Since arriving in Denver in 1995, the Colorado Avalanche Charity Fund has made donations in excess of $11.5 million to local charities throughout Colorado. Certainly a big part of the Avalanche's commitment to the Rocky Mountain Region comes in the form of its major fund-raising events, like the Avalanche Charity Golf Classic, Avs Better Halves Charity Brunch and Fashion Show and the Mile High Dreams Gala.
But the organization's commitment can be felt each and every game day for local youth hockey players. Under the direction of Matt DeLuzio, the Avalanche Fan Development Department hosts numerous activities prior to, during, and after every Avalanche game.
Their work starts early in the morning, as DeLuzio and his co-workers in community relations organize the Av For A Day program. Av For A Day provides an opportunity for a deserving child to spend the day as a special guest of the Colorado Avalanche. The program most commonly is used for children from the Make-A-Wish Foundation or patients from The Children's Hospital.
The guest is met around 9 a.m. and escorted to a nice spot to watch the Avalanche's morning skate at 10:30 a.m. Following the skate, the Av For A Day child gets to meet players and coaches as they finish their workouts.
Once that has concluded, DeLuzio begins preparations for one of the team's newest programs, Full Strength.
Full Strength was developed by the club to provide youth hockey teams with a fund-raising opportunity through the sale of the Avalanche Game Magazine. In the program's first season, over $50,000 was raised for local youth hockey teams.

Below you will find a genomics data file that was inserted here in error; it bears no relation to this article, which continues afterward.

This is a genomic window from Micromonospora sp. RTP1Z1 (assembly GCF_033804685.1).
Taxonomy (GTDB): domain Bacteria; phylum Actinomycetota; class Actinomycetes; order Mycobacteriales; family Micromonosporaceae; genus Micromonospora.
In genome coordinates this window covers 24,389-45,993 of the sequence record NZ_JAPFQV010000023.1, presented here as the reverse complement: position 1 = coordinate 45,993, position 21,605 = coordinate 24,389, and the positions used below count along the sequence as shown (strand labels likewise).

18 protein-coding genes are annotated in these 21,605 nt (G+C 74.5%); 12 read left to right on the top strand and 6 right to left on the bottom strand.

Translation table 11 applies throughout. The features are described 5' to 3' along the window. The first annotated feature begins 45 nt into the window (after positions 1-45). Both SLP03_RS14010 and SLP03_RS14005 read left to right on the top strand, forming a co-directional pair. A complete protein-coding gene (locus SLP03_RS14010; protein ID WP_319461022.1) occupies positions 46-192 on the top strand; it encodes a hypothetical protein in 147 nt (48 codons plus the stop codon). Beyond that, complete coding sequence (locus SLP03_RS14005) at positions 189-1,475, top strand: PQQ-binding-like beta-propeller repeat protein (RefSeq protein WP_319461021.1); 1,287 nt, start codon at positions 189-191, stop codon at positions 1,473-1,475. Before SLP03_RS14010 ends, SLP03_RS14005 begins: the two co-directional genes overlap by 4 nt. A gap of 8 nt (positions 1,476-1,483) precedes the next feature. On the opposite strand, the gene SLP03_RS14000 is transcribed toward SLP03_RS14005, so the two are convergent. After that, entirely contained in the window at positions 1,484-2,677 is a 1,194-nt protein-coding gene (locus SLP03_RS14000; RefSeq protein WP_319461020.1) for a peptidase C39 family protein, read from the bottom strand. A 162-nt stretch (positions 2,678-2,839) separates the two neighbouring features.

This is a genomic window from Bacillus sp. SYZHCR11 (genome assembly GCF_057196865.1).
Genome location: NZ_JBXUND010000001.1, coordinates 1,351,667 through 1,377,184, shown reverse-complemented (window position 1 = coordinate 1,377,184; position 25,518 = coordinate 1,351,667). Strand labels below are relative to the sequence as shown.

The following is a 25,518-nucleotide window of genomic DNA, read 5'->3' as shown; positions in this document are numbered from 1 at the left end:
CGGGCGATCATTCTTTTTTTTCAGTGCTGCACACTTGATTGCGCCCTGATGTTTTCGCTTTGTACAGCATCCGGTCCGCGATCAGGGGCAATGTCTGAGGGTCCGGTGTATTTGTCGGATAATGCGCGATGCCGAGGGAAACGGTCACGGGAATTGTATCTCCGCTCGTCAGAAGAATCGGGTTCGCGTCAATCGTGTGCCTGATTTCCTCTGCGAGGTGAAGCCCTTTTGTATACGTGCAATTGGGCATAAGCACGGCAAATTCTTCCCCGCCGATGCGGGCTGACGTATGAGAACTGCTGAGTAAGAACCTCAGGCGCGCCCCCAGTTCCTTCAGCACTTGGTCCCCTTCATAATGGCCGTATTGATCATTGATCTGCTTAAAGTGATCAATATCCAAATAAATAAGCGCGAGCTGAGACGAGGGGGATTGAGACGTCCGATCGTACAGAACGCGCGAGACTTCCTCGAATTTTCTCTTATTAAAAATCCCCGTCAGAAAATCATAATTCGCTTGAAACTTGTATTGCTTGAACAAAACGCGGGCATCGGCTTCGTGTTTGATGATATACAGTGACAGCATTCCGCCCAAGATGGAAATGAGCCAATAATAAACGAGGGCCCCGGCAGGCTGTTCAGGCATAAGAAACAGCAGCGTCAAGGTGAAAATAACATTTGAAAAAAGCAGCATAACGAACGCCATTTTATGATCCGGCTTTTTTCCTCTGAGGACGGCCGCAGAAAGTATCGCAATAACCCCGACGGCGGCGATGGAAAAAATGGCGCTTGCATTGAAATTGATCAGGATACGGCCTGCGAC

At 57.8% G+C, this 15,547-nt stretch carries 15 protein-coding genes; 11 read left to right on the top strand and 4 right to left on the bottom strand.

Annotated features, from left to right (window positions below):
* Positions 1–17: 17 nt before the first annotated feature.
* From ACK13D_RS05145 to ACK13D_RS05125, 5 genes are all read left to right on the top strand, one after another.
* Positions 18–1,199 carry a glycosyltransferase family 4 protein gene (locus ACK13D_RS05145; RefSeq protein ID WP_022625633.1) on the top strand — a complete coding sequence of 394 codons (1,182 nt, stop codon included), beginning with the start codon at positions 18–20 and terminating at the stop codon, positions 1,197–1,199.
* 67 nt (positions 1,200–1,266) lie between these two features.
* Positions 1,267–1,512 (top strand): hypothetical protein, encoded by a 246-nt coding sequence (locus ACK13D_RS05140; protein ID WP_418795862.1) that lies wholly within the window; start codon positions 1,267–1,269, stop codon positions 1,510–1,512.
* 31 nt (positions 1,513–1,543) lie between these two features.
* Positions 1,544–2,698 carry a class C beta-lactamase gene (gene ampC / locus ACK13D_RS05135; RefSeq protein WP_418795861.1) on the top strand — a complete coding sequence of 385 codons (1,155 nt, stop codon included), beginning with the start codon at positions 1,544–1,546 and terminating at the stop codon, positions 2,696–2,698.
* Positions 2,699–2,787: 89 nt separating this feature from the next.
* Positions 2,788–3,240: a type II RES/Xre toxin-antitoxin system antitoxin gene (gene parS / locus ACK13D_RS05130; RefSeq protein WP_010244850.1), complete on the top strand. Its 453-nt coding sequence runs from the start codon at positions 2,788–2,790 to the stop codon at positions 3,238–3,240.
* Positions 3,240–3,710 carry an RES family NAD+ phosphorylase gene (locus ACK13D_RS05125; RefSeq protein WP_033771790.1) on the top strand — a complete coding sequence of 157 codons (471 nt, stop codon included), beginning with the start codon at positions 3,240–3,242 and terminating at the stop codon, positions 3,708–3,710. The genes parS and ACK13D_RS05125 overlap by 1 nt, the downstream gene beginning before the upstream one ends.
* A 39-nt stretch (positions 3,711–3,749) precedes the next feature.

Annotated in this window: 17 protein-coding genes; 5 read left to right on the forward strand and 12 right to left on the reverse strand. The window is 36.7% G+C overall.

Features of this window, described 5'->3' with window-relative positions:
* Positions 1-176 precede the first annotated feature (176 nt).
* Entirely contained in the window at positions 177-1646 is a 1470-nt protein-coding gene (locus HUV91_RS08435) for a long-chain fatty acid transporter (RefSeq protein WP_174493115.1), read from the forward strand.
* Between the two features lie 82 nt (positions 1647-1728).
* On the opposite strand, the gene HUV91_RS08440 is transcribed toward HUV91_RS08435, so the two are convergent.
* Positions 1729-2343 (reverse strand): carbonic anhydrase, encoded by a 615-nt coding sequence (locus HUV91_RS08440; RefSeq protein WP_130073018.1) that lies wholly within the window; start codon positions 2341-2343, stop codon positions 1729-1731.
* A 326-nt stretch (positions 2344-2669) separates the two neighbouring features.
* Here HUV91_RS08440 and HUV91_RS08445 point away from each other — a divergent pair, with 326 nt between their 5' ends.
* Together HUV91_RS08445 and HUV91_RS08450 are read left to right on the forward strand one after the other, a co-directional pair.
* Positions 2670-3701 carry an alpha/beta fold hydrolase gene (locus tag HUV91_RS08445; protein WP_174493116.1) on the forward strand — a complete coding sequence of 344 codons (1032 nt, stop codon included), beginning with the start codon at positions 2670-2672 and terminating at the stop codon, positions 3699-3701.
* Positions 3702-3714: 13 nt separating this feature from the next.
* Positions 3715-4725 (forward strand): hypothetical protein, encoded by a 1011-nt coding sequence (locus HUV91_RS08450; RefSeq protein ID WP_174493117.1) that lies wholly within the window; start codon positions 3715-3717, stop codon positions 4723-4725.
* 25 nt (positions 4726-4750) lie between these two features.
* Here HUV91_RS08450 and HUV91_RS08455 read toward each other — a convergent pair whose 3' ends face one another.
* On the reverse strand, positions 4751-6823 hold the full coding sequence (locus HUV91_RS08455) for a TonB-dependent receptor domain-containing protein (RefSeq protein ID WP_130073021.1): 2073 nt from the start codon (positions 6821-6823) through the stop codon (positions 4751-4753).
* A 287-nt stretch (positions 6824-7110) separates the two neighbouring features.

The magazines arrive in numerous boxes at the Pepsi Center loading dock and then are distributed to different areas throughout the building. The youth hockey teams arrive roughly two hours before the game, get their boxes of magazines and change bags and head out to the concourse. The programs are just $2, and 100 percent of the proceeds go to the youth team. The kids, who are accompanied by a coach or parent, sell from the time doors open until the start of the second period. At that point, the entire team is invited to watch the rest of the game.
"(This program) really brings everyone in the hockey community together," said Steve Randell, coach of the Arapahoe Warriors' Squirt B Team. "Being a part of this fund raiser was a tremendous success for our team."
While Full Strength is in full gear, DeLuzio is busy prepping the Avalanche Youth Skater for his or her big night. This lucky youngster, who is nominated by hockey association coaches and hockey directors, dresses in full Avalanche gear and gets to follow the Avalanche players as they head out onto the ice for the start of each home game. He or she also gets introduced prior to the National Anthem.
As one youth hockey team is selling programs, another is arriving at Pepsi Center. The Colorado Avalanche Mini Mites program provides a unique opportunity for mite-aged hockey players to play a short game and participate in a shootout during intermissions. That team arrives about an hour before the game starts, and the entire squad participates in a scrimmage in the first intermission. From there, eight kids are chosen for a shootout during the second intermission.
Once the third period rolls around and the program sales are over and the intermission scrimmages are done, the Fan Development Department's night starts to wind down. But it's not completely over, because there still is a post-game adult skate to come. Although the skate is organized through the ticketing department, the adult skaters typically come from groups set up through DeLuzio's contacts in local adult hockey leagues. So it's a quick visit to say hello after the game and to ensure they are being taken care of before heading off for the night.
"There is a lot going on each night, that's for sure," said DeLuzio. "But the kids are great, they work hard to sell the programs and they have a great time out on the ice. What more can you ask for?"
Brendan McNicholas is the Director of Media Services/Internet for the Colorado Avalanche.